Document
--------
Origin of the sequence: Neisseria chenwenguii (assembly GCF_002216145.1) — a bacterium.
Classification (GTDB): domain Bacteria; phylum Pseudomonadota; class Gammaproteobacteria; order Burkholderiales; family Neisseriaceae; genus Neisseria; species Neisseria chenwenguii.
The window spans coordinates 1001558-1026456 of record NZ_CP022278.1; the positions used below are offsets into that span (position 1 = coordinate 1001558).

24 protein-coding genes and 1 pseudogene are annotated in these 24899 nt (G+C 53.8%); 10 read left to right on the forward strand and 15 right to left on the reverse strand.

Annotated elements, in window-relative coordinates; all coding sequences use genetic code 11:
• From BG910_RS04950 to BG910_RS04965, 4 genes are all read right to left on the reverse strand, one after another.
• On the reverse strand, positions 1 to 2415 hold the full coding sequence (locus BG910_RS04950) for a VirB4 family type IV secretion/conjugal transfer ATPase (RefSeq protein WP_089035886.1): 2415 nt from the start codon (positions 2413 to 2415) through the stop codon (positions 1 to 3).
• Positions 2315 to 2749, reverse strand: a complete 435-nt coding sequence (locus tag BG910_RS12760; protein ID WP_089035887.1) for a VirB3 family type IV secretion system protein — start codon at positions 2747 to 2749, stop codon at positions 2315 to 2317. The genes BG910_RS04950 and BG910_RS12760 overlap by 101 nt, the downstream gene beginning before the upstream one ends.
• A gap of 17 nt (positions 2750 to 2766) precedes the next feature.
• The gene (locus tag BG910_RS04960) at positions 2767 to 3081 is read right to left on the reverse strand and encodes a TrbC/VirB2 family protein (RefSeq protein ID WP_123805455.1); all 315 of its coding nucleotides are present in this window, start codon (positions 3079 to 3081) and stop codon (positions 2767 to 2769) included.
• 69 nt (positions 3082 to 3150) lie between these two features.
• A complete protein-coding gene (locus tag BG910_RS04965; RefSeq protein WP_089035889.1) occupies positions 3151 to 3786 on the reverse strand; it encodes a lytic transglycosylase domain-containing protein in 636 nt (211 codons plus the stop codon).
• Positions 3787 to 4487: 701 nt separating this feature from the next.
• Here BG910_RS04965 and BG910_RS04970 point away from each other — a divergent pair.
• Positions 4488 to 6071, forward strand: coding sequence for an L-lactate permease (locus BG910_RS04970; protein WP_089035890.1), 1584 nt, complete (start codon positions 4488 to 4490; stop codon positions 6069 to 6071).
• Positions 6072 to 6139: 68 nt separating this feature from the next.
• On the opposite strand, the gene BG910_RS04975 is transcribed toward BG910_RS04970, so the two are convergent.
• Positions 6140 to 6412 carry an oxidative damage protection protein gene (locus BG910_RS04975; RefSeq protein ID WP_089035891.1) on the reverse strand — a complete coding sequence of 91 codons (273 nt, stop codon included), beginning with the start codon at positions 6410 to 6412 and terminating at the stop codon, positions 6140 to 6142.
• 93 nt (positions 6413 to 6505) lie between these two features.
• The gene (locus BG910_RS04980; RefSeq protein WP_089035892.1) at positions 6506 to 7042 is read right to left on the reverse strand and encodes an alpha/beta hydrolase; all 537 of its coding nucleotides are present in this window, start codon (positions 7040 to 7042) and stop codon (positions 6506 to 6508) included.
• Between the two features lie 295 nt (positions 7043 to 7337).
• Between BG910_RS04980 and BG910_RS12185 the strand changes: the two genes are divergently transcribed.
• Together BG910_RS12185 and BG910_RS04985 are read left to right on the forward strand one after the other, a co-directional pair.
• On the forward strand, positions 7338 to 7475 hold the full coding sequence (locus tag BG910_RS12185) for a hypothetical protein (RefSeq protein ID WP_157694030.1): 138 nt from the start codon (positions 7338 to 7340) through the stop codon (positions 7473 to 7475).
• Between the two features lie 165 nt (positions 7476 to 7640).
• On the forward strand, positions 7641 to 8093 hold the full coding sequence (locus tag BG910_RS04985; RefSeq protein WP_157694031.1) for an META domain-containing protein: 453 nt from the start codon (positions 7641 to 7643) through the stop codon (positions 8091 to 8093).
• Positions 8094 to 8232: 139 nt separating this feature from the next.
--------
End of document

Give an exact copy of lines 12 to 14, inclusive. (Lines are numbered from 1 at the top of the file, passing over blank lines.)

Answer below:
• A complete protein-coding gene (locus tag BG910_RS04965; RefSeq protein WP_089035889.1) occupies positions 3151 to 3786 on the reverse strand; it encodes a lytic transglycosylase domain-containing protein in 636 nt (211 codons plus the stop codon).
• Positions 3787 to 4487: 701 nt separating this feature from the next.
• Here BG910_RS04965 and BG910_RS04970 point away from each other — a divergent pair.